We spend the night at the family run Nile Hotel. For a little extra fee we even get a home-cooked diner.

The next morning we find the flashy new Atbara bus station. After only 2 hours of waiting we get on the bus to Karima.

I wanted to go to Karima for two things: the mythical mountain Jerbel Barkal and the graveyard for the old Nile steamers that had become obsolete with the end of colonialism and a string of new roads. There is just one problem with this plan: Karima (like most of Sudan) isn’t exactly a tourist hot spot. So finding a hotel (that has air condition) is not an easy task. However, my research online had revealed that an Italian women runs a gem of a hotel called Nubian Rest House on the outskirts of town. My travel companion and I quickly decided the 100 dollar a night price tag was a) up for negotiation and b) worth a little vacation.

It is already afternoon when we arrive. Finding a tuk-tuk driver that knows the Rest House proves difficult. But in the end we hit a jackpot: the driver not only knows the hotel; he also speaks English, doesn’t try to rip us off and points out we should check in with the police if we plan to stay more than a night. So we do.

Unfortunately when we get to the hotel there is nobody there apart from a smiling elderly man who has no idea what we could want. After the almost disaster between Meroe and Atbara I am nervous: am I about to lose my nimbus of perfect travel guide?

20 minutes later a young man comes and guides us to a large building. Along the way we can see a beautiful property: the rooms are arranged around a large courtyard which much to my amaze not only boasts green grass but also flowers in bloom. This is still the Sahara desert after all. At the main building the man apologizes: the hotel is closed during the summer months. My heart sinks.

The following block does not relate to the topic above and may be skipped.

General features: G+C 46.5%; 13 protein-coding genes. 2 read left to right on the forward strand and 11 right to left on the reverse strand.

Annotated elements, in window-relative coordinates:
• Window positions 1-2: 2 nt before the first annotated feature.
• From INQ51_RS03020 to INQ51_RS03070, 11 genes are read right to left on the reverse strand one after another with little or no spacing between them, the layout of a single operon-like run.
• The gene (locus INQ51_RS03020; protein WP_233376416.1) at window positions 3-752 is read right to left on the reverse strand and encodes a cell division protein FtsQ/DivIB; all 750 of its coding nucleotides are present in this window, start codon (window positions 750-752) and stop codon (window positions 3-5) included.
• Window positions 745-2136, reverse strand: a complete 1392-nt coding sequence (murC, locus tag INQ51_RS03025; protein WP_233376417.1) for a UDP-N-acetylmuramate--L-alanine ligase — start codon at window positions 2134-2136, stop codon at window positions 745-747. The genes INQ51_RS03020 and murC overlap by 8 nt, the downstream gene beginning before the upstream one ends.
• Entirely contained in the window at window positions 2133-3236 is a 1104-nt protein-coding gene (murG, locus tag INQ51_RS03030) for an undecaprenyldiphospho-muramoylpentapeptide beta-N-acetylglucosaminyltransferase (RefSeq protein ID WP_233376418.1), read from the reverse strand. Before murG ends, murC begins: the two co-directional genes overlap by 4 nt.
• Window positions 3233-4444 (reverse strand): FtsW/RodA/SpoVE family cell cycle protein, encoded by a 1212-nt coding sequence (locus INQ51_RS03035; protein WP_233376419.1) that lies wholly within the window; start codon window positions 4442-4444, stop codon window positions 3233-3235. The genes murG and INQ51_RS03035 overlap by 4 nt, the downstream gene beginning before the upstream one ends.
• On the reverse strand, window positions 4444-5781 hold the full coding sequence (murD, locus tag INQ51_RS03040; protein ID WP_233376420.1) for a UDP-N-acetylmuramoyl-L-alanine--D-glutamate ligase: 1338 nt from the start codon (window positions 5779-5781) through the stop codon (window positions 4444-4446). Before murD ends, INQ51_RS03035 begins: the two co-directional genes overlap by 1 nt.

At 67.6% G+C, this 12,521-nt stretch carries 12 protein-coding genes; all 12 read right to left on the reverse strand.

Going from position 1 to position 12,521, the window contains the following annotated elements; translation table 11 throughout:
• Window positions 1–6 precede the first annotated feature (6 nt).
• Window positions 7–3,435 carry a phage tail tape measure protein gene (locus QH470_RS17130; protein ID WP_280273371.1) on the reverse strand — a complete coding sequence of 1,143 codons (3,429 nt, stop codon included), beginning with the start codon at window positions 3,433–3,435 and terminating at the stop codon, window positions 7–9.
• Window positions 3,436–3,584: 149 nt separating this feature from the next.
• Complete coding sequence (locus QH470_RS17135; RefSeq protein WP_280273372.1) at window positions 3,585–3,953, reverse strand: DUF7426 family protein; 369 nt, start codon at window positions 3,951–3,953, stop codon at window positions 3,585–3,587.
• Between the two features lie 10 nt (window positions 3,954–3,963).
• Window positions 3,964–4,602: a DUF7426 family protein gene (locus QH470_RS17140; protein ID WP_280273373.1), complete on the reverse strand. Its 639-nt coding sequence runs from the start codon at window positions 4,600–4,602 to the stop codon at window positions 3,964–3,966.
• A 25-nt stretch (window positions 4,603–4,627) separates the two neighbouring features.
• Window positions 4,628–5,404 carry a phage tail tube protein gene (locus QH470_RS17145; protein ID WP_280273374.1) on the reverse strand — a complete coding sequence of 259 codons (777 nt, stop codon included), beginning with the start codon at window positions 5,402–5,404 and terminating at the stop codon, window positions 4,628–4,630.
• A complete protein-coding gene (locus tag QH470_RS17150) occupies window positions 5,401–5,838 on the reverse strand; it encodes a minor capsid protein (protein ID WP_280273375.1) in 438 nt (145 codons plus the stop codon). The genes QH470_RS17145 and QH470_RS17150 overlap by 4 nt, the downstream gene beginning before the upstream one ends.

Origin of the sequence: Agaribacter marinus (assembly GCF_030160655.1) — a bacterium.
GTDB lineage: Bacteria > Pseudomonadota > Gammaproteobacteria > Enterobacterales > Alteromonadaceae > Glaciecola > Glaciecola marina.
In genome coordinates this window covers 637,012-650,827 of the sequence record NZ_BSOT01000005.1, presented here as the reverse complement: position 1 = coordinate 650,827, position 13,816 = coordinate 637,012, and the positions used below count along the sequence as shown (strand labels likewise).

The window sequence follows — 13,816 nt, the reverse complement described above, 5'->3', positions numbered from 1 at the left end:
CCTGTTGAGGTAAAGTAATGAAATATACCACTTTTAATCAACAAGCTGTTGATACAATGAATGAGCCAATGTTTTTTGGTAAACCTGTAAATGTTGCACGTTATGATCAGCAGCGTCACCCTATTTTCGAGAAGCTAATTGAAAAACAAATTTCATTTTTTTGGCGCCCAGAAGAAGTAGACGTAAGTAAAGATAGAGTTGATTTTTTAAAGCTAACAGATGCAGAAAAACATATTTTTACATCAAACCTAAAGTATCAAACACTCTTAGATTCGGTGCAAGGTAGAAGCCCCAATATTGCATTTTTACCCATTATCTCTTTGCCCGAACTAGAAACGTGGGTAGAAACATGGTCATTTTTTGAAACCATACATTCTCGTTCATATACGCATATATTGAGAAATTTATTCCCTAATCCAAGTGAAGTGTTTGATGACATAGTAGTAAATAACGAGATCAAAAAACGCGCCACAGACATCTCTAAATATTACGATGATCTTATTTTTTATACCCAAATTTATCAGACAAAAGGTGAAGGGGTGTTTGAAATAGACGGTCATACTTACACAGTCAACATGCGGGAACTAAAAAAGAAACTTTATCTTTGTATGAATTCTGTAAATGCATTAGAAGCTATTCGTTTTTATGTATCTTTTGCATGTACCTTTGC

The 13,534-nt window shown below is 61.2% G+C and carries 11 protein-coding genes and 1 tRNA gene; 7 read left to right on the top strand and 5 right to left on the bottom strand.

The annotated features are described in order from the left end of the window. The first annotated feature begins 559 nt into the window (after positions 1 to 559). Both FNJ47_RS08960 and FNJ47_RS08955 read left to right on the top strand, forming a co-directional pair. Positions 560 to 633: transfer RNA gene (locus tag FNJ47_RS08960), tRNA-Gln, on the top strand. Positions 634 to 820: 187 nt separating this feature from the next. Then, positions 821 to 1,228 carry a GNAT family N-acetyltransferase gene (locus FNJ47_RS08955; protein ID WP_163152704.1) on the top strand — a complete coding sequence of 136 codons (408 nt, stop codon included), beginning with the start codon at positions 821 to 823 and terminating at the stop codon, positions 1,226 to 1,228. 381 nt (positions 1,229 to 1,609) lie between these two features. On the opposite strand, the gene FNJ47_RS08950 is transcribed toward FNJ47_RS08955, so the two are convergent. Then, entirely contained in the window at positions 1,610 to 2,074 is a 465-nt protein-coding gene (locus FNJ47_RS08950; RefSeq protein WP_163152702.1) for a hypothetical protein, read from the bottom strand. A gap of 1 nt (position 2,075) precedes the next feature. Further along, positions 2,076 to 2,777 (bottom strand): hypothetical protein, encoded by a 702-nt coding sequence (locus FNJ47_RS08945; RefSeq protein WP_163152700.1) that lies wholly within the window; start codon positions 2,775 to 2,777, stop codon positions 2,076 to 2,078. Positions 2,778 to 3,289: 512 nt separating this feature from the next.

However, they could set up a room for us and accommodate us if we didn’t mind a little less service. Private hotel? Bring it on!

The 100 USD nightly rate isn’t up for negotiation. But they include breakfast and dinner. Once we’ve seen the room we know we haven’t wasted our money: the air condition is both, powerful and almost inaudible; the shower is hot and strong or cold, if that’s what you fancy; the sheets are clean and the beds soft. This must be heaven.

The next two days we need very good reasons to leave the room. Dinner, for example: a delicious mix of Ethiopian (our host is Ethiopian) and Sudanese fair. The baba ganoush is to die for…

Tomorrow it’s time for the final…

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  • Travel-B.com | Travelling Sudan, pt. 5: …is a game of tennis 2013-08-11 at 10:16 pm

    […] and Local Guides and On the Water and Sudan and Transport and Travel Companies with one Comment ← older posts newer posts […]

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